By JEFF BOMBEN
The Walper Hotel is one of Kitchener’s greatest hidden gems.
Located at 1 King St. W., the hotel has been serving Waterloo Region and area for 119 years and doesn’t look like it’s going to stop anytime soon.
Over those years, the hotel has changed names, changed owners and even shut down for a brief three-year period in the ’70s.
Lots of people have travelled through the hotel including U.S. First Lady Eleanor Roosevelt who famously enjoyed her breakfast in the courtyard. The Walper, wanting to honour Roosevelt, did so by renaming the courtyard after her.
Another famous person, Louis Armstrong, once performed on his trumpet on the King Street balcony. Now guests can check out that exact spot.
Canadian prime ministers used to love coming to the hotel for political talks, including William Lyon Mackenzie King, Wilfrid Laurier, Pierre Elliott Trudeau and Lester B. Pearson.
When a person first walks into the hotel, it seems like most others, with a standard lobby and elevators nearby. It isn’t overly large, only having five floors, but what sets it apart is how the owners have been willing to adapt to society and all the changes that come with it.
Guest services manager, Domini Baldasaro, says the hotel continues to find a way to stand out from other chain hotels.
“Certainly the history and the fact that every room in the hotel is unique sets the hotel apart,” she said. “There isn’t a box concept like a lot of the other hotels have which means we have a whole variety of room types. Every time there is a renovation done, they have to work with windows that are completely different sizes, flooring that doesn’t go in a traditional shape. This might not be a square, it might be a “U,” it might be an “L,” it might even be a “V.”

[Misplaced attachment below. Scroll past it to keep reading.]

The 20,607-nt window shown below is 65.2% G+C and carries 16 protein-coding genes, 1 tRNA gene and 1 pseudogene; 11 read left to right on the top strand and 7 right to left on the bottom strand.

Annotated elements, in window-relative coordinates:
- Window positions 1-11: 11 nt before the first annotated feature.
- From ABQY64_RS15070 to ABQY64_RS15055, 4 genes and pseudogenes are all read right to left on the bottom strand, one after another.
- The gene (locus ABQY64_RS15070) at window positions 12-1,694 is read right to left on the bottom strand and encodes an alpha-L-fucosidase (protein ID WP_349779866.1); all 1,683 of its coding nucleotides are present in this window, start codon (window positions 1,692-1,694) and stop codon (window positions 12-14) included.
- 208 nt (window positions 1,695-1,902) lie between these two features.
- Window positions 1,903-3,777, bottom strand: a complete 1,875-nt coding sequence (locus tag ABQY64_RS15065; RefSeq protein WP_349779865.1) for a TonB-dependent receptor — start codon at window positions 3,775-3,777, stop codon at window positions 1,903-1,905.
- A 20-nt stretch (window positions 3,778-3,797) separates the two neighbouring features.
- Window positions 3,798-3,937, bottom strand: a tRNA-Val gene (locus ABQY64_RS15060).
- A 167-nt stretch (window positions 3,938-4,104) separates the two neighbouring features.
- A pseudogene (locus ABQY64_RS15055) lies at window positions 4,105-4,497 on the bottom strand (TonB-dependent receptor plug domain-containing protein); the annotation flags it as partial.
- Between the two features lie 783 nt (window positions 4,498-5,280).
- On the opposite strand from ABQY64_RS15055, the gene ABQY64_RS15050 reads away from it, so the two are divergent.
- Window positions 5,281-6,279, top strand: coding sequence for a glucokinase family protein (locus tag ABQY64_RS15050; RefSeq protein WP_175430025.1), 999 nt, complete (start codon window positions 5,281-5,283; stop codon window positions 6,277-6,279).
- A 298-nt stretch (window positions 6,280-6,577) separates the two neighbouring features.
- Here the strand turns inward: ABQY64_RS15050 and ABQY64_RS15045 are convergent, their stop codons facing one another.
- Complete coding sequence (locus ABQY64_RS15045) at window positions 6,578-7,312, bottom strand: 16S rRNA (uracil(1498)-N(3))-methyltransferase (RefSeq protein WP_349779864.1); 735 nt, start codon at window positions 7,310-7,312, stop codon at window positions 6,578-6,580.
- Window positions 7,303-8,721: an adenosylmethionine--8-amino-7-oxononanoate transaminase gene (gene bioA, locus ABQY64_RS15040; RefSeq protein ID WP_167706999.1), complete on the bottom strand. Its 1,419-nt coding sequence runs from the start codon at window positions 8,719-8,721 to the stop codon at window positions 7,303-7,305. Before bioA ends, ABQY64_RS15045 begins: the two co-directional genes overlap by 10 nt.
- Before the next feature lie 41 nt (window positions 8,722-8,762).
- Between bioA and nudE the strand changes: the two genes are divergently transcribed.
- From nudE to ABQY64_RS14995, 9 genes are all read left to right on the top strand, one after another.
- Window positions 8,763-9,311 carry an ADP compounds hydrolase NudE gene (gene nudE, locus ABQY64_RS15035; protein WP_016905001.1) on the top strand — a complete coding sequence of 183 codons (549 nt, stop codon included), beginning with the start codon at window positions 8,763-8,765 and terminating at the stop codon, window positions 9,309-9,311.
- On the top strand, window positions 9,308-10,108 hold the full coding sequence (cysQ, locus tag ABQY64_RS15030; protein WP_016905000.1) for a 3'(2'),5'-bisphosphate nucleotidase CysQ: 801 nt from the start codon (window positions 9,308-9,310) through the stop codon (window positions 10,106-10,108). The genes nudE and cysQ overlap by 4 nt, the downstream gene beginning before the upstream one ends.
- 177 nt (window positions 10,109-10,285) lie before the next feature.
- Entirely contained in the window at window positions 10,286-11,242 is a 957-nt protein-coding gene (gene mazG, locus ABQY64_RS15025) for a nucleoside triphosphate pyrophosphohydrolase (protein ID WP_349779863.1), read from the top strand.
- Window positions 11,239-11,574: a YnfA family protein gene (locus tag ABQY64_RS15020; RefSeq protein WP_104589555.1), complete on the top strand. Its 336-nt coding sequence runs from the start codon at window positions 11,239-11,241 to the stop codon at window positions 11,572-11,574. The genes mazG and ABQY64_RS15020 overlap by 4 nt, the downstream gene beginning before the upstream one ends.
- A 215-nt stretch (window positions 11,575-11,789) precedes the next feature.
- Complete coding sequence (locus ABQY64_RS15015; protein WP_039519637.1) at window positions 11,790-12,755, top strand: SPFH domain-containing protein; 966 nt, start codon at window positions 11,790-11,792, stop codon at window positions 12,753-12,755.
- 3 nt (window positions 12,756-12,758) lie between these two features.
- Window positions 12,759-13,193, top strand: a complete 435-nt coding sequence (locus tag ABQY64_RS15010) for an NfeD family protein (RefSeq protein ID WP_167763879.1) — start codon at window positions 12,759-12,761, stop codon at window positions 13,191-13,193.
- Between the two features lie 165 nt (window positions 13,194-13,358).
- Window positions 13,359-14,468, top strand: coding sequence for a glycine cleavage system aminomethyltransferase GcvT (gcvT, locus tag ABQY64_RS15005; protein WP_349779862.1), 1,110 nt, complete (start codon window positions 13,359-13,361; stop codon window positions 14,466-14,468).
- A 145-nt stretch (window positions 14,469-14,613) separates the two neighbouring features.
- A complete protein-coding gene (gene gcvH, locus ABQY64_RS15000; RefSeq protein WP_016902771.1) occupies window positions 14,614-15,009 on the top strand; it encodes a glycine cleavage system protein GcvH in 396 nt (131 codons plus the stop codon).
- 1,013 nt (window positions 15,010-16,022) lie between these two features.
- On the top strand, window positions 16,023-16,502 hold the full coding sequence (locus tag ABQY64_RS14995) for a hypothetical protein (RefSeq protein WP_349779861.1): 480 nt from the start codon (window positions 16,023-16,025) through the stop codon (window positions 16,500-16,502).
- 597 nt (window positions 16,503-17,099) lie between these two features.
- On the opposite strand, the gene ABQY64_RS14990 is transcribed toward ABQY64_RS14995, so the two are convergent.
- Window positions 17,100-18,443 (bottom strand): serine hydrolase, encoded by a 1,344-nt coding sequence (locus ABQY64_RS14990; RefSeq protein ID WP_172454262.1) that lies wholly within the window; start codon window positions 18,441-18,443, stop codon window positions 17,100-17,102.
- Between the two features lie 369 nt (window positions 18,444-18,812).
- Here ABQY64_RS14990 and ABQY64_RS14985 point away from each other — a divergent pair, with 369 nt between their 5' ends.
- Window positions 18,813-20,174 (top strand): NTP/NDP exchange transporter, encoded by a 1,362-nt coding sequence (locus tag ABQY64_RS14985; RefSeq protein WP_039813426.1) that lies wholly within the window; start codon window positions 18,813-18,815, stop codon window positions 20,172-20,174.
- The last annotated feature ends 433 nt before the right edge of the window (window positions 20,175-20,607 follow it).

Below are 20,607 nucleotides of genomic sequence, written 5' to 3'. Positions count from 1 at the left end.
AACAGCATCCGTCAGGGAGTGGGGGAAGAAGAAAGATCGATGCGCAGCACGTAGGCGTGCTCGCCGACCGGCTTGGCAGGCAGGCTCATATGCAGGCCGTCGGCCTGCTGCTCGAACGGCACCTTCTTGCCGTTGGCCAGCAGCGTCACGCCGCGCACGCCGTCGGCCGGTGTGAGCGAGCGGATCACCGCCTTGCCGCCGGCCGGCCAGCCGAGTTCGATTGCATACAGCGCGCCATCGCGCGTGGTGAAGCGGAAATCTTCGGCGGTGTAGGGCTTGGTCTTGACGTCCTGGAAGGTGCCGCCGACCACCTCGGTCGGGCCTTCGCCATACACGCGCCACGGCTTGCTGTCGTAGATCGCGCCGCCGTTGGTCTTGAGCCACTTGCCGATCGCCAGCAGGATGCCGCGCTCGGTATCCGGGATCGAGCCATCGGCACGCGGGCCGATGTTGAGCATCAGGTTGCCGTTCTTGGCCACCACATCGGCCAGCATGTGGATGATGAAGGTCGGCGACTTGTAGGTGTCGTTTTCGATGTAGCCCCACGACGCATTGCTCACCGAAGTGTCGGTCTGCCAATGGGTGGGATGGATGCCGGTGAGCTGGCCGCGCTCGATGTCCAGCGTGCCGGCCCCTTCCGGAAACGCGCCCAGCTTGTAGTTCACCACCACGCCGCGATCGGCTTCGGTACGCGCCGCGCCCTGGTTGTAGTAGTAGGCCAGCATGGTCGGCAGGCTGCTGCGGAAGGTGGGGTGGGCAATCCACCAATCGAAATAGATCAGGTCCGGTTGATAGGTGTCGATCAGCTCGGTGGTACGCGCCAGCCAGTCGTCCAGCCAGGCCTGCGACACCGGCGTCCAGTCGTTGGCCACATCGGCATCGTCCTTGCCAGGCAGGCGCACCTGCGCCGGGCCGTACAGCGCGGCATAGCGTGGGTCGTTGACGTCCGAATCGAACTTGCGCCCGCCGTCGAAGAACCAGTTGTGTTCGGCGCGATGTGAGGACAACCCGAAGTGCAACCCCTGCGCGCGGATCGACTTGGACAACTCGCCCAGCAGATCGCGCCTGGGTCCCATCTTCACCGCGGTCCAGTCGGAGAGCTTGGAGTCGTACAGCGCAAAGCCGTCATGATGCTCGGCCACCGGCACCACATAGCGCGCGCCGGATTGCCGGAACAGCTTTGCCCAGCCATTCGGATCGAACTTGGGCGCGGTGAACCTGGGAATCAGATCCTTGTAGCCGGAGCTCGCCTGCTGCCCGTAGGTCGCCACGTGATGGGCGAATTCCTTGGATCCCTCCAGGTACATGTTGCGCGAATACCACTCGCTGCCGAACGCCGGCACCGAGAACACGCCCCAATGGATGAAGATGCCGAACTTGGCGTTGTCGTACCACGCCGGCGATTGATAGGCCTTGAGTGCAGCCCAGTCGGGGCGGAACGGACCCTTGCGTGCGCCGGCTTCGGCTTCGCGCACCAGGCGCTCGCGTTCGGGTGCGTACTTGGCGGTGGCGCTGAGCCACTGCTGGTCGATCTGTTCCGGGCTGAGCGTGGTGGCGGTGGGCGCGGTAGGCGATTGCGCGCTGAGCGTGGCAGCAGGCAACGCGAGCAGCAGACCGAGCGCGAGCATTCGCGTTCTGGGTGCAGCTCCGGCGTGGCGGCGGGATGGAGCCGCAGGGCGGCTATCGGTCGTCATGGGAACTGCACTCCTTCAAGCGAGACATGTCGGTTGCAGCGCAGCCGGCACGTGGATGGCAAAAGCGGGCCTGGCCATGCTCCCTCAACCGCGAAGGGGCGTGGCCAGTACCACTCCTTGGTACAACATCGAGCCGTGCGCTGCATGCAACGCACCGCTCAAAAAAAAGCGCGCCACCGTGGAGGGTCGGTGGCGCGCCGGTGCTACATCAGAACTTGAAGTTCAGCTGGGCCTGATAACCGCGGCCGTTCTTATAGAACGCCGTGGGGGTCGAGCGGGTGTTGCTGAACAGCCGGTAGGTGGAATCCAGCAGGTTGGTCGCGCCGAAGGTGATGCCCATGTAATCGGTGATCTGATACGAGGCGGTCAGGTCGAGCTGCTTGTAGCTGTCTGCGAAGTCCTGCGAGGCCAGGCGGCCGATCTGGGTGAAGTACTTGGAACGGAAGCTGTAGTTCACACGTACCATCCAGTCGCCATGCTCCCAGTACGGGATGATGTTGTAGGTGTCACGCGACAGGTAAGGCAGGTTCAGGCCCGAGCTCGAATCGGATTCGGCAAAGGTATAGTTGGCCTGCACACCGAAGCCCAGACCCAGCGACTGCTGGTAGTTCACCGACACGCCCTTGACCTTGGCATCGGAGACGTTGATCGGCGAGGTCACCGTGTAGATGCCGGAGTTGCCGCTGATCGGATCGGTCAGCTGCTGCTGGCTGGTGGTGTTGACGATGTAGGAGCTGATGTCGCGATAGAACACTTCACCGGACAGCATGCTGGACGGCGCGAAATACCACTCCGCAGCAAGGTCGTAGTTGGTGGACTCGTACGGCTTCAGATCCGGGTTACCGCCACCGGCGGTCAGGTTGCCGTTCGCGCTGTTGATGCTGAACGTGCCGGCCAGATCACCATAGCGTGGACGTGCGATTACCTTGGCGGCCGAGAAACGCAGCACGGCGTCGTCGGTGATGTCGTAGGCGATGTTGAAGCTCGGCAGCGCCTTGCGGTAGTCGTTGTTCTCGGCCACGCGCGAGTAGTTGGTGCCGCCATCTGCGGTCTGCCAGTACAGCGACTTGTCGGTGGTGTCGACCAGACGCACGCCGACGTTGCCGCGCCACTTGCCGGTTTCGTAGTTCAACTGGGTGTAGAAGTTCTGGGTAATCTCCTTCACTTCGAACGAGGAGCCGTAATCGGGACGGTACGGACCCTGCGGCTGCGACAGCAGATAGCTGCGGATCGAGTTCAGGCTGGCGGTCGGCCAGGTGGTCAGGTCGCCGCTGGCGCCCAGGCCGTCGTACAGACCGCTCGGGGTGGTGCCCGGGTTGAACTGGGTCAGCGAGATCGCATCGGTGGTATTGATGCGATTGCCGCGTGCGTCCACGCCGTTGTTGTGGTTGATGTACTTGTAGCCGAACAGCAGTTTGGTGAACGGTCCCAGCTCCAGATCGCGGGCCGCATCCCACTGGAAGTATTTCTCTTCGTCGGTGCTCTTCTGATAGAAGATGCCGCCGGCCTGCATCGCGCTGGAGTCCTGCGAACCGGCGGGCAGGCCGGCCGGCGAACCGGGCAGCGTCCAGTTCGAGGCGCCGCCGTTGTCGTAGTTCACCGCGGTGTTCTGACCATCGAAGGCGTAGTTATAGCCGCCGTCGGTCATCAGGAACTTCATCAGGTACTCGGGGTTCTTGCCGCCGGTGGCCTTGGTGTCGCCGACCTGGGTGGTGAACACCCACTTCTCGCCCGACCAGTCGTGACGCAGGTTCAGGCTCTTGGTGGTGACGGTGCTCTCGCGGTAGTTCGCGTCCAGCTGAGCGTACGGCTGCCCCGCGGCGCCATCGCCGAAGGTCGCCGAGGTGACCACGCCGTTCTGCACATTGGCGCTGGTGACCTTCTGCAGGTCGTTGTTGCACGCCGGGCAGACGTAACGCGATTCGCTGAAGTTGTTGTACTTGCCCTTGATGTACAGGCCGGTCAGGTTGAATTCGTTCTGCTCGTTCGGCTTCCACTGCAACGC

The hotel is owned and run by Michael von Teichman and is loved by his staff. Sales co-ordinator, Lindsay Slaughter, describes von Teichman as a passionate person who is willing to listen and wants to keep the tradition of the hotel alive.
According to Baldasaro, changes have been made to make the hotel modern by embracing artwork in both the guest lobby and in the guest bedrooms.
“The idea behind that is to move forward and embrace a new generation of interests,” she said. “So not just focusing on the historical details but tying in what people want to see now. Giving people the chance to embrace the two parts of Canadian culture, the art and our historical building, and sort of tying in that idea of keeping a landmark to bringing in fresh ideas that don’t take away from that.”
The hotel recently released its new marketing campaign with the slogan being, “As unique as you are.”
The concept behind the idea was for the company to stay true to itself. The Walper staff wants guests to not only come for a good night’s sleep but also have the chance to explore it. The guests can check out the structure of the hotel and also explore the history behind it. With the decision to add art to the mix, the key was to get a different piece for each room. Every piece has its own story to tell which is similar to the hotel.
“By bringing in art by Canadian artists but individual pieces of art so no two pieces are the same, we’re able to tie those two things together again. It really enhances the idea of it being a unique building, of being a unique property and also having a unique history and ownership,” Baldasaro said.
The hotel staff wanted to help out internationally so the company started the Walper Education Project in January 2010. They chose the building of an elementary school in Uganda as their project and have been raising money ever since. In fact, a dollar from each stay goes to the project. The company also decided to donate a dollar for every dinner served at any function at the hotel.
In addition, water bottles are now being placed in each room and if purchased the money goes directly to the fund. The bottles also catch the eye of guests, who then ask questions about the project and take the time to check out the hotel’s website for more information.